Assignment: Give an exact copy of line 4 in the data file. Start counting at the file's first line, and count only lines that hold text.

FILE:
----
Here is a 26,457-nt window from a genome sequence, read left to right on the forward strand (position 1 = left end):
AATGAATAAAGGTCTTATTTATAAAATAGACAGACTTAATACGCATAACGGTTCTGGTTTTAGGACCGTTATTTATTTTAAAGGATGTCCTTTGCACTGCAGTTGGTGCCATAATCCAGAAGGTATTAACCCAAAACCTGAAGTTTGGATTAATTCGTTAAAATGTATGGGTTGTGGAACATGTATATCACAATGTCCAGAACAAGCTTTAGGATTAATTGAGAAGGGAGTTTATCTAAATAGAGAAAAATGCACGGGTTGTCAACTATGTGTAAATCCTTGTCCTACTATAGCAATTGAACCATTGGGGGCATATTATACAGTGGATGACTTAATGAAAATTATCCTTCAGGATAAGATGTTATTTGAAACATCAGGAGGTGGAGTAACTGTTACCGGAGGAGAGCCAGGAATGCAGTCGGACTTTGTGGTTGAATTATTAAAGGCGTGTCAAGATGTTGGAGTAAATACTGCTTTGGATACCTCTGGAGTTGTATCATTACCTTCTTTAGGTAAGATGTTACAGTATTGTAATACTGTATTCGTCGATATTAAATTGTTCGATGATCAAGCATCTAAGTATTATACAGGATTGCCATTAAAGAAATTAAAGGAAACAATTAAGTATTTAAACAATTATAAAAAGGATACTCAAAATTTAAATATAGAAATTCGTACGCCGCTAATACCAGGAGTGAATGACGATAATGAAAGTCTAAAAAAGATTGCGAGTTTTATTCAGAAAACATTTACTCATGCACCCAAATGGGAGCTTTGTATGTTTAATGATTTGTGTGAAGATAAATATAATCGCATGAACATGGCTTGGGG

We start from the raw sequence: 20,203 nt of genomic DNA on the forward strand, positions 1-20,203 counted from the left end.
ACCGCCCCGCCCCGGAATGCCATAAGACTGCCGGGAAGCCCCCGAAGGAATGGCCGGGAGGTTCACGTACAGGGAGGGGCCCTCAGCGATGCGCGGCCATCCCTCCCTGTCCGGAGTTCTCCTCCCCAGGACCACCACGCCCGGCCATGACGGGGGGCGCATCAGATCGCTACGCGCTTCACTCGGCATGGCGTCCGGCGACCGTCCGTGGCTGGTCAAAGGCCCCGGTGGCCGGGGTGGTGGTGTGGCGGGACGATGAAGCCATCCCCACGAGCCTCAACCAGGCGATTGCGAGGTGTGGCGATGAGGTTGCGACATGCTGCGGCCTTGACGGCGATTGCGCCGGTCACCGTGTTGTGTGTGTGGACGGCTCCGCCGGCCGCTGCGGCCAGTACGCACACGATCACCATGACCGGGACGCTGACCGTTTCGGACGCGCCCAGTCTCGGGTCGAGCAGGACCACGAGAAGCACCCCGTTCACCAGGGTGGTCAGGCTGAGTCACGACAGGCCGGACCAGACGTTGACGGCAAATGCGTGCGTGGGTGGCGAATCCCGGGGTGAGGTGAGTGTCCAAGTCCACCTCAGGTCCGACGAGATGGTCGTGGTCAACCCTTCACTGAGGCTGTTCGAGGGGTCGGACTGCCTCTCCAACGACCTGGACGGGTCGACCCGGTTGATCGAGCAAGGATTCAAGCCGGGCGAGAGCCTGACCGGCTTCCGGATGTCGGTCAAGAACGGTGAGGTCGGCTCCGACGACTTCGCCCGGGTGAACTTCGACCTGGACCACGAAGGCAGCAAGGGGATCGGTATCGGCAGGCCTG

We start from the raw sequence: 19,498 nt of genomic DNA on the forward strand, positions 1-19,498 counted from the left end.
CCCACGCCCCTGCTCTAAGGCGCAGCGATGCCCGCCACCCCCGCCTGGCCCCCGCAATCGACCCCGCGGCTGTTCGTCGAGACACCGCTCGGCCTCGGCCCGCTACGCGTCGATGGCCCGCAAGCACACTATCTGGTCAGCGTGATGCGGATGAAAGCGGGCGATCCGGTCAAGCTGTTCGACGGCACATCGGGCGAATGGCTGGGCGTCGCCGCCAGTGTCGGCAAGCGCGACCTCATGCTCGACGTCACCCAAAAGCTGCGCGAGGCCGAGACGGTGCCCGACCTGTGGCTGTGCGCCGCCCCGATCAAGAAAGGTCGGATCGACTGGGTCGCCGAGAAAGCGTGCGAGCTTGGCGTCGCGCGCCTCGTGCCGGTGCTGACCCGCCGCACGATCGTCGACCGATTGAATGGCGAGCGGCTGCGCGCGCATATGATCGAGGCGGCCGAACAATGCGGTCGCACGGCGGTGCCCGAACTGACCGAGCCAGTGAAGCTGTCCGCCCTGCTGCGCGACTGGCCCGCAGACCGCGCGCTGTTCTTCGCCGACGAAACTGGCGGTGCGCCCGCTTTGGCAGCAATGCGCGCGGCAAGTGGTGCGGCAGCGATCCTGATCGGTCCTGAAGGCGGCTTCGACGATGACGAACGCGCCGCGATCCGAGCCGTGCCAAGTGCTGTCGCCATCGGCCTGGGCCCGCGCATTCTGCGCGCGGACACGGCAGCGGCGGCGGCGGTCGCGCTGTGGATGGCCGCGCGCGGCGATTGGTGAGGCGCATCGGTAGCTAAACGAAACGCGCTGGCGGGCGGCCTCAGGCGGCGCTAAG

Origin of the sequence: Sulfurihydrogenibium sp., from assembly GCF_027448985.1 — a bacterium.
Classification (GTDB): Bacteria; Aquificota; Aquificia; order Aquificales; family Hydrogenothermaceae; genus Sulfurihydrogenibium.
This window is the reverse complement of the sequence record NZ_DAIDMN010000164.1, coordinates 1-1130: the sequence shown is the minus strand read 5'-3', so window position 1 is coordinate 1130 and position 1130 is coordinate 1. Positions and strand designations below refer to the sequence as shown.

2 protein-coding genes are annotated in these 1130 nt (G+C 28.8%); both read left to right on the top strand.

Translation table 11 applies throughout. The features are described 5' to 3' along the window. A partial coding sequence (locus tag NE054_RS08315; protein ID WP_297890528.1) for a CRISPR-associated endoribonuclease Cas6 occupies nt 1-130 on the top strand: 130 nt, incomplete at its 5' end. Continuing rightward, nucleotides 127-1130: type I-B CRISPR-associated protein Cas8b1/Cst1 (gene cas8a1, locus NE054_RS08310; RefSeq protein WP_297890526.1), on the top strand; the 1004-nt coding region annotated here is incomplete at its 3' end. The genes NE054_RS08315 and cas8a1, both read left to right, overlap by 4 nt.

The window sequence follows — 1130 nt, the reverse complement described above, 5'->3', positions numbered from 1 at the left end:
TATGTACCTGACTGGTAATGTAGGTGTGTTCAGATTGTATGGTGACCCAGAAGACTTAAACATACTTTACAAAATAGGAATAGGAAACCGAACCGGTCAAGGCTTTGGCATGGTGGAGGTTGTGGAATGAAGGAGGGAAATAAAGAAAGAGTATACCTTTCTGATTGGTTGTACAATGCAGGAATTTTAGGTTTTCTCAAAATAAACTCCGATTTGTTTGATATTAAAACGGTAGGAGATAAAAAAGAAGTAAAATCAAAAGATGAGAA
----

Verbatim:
ACCGCCCCGCCCCGGAATGCCATAAGACTGCCGGGAAGCCCCCGAAGGAATGGCCGGGAGGTTCACGTACAGGGAGGGGCCCTCAGCGATGCGCGGCCATCCCTCCCTGTCCGGAGTTCTCCTCCCCAGGACCACCACGCCCGGCCATGACGGGGGGCGCATCAGATCGCTACGCGCTTCACTCGGCATGGCGTCCGGCGACCGTCCGTGGCTGGTCAAAGGCCCCGGTGGCCGGGGTGGTGGTGTGGCGGGACGATGAAGCCATCCCCACGAGCCTCAACCAGGCGATTGCGAGGTGTGGCGATGAGGTTGCGACATGCTGCGGCCTTGACGGCGATTGCGCCGGTCACCGTGTTGTGTGTGTGGACGGCTCCGCCGGCCGCTGCGGCCAGTACGCACACGATCACCATGACCGGGACGCTGACCGTTTCGGACGCGCCCAGTCTCGGGTCGAGCAGGACCACGAGAAGCACCCCGTTCACCAGGGTGGTCAGGCTGAGTCACGACAGGCCGGACCAGACGTTGACGGCAAATGCGTGCGTGGGTGGCGAATCCCGGGGTGAGGTGAGTGTCCAAGTCCACCTCAGGTCCGACGAGATGGTCGTGGTCAACCCTTCACTGAGGCTGTTCGAGGGGTCGGACTGCCTCTCCAACGACCTGGACGGGTCGACCCGGTTGATCGAGCAAGGATTCAAGCCGGGCGAGAGCCTGACCGGCTTCCGGATGTCGGTCAAGAACGGTGAGGTCGGCTCCGACGACTTCGCCCGGGTGAACTTCGACCTGGACCACGAAGGCAGCAAGGGGATCGGTATCGGCAGGCCTG